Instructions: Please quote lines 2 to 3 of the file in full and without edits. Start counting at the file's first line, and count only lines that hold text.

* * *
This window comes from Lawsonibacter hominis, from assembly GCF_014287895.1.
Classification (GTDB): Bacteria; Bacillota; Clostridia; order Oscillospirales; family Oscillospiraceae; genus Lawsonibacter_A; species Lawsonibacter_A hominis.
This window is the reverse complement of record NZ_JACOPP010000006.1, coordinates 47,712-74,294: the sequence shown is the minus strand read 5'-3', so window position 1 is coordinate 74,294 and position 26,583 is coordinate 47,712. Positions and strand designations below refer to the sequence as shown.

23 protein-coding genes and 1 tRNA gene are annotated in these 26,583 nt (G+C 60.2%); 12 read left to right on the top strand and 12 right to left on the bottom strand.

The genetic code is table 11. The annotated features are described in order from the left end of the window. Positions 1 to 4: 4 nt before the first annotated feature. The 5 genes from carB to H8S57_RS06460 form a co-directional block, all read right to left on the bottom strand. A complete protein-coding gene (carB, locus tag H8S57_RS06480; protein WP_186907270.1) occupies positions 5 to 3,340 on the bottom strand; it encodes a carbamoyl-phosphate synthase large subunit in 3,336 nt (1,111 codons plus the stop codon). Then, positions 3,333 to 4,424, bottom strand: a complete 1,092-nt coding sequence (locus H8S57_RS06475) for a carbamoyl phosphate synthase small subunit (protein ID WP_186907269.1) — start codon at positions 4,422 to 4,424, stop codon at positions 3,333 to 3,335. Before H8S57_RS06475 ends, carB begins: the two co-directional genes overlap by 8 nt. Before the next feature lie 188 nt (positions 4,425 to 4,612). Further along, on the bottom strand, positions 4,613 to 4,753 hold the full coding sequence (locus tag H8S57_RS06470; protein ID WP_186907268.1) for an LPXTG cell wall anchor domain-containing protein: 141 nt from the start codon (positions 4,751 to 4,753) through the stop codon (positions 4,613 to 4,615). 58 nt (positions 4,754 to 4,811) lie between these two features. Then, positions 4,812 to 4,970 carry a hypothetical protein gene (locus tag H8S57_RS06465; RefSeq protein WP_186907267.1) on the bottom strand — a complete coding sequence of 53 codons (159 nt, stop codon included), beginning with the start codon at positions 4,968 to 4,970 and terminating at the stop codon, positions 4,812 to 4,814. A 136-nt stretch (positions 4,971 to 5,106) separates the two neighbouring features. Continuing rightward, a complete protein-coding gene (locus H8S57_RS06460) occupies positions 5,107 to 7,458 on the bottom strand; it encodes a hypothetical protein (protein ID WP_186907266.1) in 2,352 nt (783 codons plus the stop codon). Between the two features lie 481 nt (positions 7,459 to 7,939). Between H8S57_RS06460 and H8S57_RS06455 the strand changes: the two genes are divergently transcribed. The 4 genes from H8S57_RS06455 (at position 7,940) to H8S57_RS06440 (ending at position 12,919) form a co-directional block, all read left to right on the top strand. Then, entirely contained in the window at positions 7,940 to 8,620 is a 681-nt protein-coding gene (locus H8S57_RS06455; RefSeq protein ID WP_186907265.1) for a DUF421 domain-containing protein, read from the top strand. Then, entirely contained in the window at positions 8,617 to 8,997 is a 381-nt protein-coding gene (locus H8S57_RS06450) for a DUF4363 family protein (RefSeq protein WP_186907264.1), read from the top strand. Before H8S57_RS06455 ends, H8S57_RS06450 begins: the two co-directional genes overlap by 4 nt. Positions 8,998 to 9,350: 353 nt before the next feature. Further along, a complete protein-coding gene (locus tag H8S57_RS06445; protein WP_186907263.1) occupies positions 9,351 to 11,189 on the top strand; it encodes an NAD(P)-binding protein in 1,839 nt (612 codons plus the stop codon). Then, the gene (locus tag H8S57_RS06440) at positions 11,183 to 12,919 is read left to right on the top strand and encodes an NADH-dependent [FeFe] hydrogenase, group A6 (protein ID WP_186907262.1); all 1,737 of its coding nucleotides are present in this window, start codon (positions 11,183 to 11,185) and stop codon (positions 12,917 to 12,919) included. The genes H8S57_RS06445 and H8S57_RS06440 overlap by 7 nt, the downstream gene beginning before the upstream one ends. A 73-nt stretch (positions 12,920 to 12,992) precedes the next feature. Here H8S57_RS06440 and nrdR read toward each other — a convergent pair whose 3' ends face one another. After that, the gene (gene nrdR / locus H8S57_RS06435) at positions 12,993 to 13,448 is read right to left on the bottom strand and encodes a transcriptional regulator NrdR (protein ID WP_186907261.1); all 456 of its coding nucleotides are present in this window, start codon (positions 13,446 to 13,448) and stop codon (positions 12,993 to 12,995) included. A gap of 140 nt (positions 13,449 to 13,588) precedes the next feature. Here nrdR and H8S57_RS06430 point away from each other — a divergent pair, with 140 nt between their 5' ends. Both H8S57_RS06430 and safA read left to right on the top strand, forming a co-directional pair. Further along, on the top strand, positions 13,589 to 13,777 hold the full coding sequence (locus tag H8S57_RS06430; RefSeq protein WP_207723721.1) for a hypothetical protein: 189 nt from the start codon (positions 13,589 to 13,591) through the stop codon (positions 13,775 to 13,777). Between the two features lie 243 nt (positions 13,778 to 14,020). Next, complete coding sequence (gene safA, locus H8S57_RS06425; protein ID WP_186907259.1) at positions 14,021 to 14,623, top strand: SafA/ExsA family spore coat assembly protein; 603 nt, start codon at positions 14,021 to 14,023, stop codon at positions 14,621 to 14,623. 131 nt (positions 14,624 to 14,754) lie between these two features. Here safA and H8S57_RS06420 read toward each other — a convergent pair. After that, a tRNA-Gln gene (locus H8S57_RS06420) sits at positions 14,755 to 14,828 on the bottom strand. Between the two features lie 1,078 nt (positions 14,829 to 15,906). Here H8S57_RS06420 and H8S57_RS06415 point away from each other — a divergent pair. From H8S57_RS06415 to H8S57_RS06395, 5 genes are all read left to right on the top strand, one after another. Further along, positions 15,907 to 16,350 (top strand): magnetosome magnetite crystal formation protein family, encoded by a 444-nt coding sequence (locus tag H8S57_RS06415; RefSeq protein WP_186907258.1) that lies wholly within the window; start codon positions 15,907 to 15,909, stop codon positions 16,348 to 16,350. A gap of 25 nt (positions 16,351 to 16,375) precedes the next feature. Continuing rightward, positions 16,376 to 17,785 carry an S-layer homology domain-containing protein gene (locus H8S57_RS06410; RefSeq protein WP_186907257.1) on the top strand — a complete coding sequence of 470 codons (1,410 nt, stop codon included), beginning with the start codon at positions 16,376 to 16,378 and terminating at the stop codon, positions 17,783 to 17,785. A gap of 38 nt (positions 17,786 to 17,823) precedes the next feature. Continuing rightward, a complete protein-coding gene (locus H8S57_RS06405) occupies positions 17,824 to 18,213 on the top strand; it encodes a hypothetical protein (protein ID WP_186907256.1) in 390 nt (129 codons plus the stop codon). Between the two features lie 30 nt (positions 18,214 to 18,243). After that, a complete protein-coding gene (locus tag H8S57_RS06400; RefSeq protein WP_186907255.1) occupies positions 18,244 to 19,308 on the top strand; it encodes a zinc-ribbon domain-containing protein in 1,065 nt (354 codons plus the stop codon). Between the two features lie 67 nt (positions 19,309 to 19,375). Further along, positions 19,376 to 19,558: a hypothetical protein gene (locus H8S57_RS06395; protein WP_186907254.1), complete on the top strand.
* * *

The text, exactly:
Classification (GTDB): Bacteria; Bacillota; Clostridia; order Oscillospirales; family Oscillospiraceae; genus Lawsonibacter_A; species Lawsonibacter_A hominis.
This window is the reverse complement of record NZ_JACOPP010000006.1, coordinates 47,712-74,294: the sequence shown is the minus strand read 5'-3', so window position 1 is coordinate 74,294 and position 26,583 is coordinate 47,712. Positions and strand designations below refer to the sequence as shown.